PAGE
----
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Reimagining women’s sport…what do we need to do to change the game?

FEATURING
Tom Corbett
Group Head of Sponsorships and Media at Barclays
Eniola Aluko
Sporting Director at Aston Villa W.F.C
Gabi Mostert
Creative Director at Iris
Rebecca Stewart
Senior Reporter at The Drum

This Girl Can marketer on how she's keeping the 5-year idea fresh

This Girl Can's fifth birthday: the challenge of keeping it fresh

The first chapter of This Girl Can in 2015 set out to break the mould of how women were portrayed and spoken to in sports advertising, while tackling the significant gender gap in sport and physical activity. It wasn't just a charity initiative, Sport England and FCB Inferno set out to create a brand that was packed with attitude and driven by authenticity.

Five years down the line and This Girl Can is back with another edition which they hope will set the bar higher again. Moving beyond emotional barriers, it urges women to not let period cramps or juggling motherhood get in the way of getting active.

The campaign quickly trended on Twitter shortly after it was revealed yesterday morning (14 January), with #ThisGirlCan flooding the live feeds of Twitter users across the UK in a show of how hotly anticipated the campaign really is. While it's undoubtedly the sign of its effectiveness at getting people talking, it adds to the pressure for the team to deliver each year and set the bar higher for its community of dedicated fans.

Keeping the momentum going

“Once you create a movement, it is not yours alone to control,” admitted Owen Lee, chief creative officer at FCB Inferno on the challenges of ensuring each campaign delivers. “You have to listen carefully to the social conversation, respect it and shape your work accordingly. Almost immediately, the This Girl Can community was hugely active and it spawned much of our creative thinking.”

The first campaign set the bar for how women are authentically portrayed and had measurable effects on the sport habits of women. It was credited with inspiring 2.8 million women to become more active. It also won four Gold Lions.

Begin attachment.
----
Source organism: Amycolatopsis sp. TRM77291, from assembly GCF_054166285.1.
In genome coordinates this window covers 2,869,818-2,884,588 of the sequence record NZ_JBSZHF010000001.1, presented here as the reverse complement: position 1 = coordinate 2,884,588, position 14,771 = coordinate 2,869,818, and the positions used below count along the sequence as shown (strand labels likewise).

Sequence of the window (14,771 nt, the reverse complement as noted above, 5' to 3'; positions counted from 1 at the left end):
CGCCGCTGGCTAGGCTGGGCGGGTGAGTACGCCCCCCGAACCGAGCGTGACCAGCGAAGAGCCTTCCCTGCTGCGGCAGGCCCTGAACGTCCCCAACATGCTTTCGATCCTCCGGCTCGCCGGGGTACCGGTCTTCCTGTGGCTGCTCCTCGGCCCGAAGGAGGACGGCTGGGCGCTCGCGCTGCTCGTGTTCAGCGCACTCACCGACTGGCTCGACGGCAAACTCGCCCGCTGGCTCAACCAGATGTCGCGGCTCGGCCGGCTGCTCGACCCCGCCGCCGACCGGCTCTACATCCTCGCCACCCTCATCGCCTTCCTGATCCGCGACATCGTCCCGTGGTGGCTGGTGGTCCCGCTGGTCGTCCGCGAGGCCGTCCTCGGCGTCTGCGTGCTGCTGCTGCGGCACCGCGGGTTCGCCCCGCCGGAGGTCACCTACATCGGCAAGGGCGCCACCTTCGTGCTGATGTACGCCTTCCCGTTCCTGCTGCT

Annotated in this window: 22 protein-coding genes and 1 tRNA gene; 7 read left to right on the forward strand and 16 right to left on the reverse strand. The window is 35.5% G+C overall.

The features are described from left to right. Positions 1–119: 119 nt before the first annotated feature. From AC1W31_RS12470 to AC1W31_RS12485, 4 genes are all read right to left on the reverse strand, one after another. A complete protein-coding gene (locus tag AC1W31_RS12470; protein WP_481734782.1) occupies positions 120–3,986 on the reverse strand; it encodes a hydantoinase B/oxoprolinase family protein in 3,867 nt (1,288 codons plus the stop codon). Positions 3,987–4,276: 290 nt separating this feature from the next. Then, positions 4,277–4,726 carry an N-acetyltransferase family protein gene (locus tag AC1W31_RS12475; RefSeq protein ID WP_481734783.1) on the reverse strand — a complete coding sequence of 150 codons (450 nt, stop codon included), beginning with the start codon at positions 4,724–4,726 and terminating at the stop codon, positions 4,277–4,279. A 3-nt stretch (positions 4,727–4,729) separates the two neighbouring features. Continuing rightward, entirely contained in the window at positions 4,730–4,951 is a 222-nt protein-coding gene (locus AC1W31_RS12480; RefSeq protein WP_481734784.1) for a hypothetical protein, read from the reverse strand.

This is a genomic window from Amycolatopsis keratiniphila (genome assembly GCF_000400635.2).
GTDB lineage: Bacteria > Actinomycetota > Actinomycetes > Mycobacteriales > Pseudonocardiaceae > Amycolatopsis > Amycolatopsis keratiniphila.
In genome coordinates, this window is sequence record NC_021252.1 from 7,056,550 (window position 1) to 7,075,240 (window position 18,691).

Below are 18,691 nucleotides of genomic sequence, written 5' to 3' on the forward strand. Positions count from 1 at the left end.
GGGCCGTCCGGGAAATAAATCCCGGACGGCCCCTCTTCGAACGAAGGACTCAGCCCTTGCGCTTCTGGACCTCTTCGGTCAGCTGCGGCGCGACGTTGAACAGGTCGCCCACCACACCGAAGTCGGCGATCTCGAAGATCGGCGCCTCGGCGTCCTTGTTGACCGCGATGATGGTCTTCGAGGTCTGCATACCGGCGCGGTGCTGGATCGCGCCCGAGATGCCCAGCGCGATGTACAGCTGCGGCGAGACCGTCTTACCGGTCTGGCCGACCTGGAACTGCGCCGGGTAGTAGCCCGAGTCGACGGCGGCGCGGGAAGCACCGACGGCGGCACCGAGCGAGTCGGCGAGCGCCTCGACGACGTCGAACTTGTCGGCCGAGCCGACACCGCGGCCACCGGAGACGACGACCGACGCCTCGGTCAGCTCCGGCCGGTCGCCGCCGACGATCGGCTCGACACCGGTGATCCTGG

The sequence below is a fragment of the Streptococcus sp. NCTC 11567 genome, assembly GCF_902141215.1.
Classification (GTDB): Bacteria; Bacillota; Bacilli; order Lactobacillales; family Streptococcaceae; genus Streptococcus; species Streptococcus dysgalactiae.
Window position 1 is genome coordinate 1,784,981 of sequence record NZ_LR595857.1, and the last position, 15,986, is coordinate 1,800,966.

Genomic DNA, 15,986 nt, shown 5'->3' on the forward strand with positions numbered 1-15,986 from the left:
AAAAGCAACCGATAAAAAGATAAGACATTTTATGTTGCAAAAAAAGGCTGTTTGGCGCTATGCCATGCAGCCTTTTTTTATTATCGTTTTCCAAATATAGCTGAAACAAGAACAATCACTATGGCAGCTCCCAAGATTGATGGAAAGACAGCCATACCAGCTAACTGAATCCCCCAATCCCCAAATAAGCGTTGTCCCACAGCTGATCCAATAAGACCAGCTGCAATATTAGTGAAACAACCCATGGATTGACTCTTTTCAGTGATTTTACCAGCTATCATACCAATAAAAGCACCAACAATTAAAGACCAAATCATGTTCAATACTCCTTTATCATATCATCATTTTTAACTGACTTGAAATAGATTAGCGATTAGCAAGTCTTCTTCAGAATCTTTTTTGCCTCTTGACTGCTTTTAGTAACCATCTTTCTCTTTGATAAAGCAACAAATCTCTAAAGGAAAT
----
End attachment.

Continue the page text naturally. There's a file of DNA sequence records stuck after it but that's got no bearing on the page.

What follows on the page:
Building on the previous campaign, This Girl Can returned in 2017, featuring the work of poet and civil rights activist Maya Angelou. With this, Sport England wanted to reach a broader age demographic. Its third film took a more light-hearted approach and tried to reach women from lower-income backgrounds.

Sport England’s director of insight, Lisa O’Keefe admitted she does worry about keeping up the momentum, year after year. “The way through it is to stick to the research, so we let ourselves get carried away with the creative angle, that we in the room think is great,” O’Keefe explained. “We go back to the basics and think what is happening to women today and ask why are they finding it difficult to be active.”

Looking back to see forwards

While the latest ad introduced new cast members, the personal stories are woven together by iconic shots from previous campaigns - including the awkward bikini snap and the runner who isn’t afraid to jiggle.

O’Keefe likes that it brings a sense of continuity within the movement, that has stuck to its tried and tested formula - to show the raw and unfiltered reality that exercise is not an exclusive space for toned, athletic buffs who glisten, not sweat.

“There are some iconic moments in each of the ads, so we thought - wouldn’t it be wonderful to celebrate the fifth anniversary by reliving some of the iconic shots, because they are as true today as they were in 2015,” O’Keefe explained. “What struck us was the images from five years ago were as fresh today as they were five years ago.”

O’Keefe said the campaign reminisces on previous This Girl Can's, to reflect where we are in the new decade. “This is 2020. We thought this is a real opportunity to talk about some more subjects and to step into more taboo areas that we thought couldn’t be done in 2015. But we can in 2020,” she divulged.

For how many years This Girl Can will continue to celebrate the unfiltered reality of active women, O’Keefe admitted she “honestly doesn’t know.”

“I do know that we’ve still got a big job to do," she said defiantly. "40% of women are not regularly active.” O'Keefe added, “but I also know that it’s not just about us. The more we can work with brands like Sure, alongside gyms and governing bodies of sport, the more we can change the conversation and the way that women are presented in advertising.”

But she admits that beyond the film, which has become such an integral component of the campaign, the team does “a lot more when it's not on TV.”

Alongside the TV spot, Sport England has teamed up with Sure to open a new fund which will help local communities fund projects that encourage girls to get active. The fund is backed by money from the National Lottery. Local organisations and community centres can bid for grants from between £300 to up to £10,000.

Sport England has also upgraded its website, which features an improved activity finder, where some can find accessible ways of getting active in areas close to them. It is also energized on keeping women active beyond the initial push.

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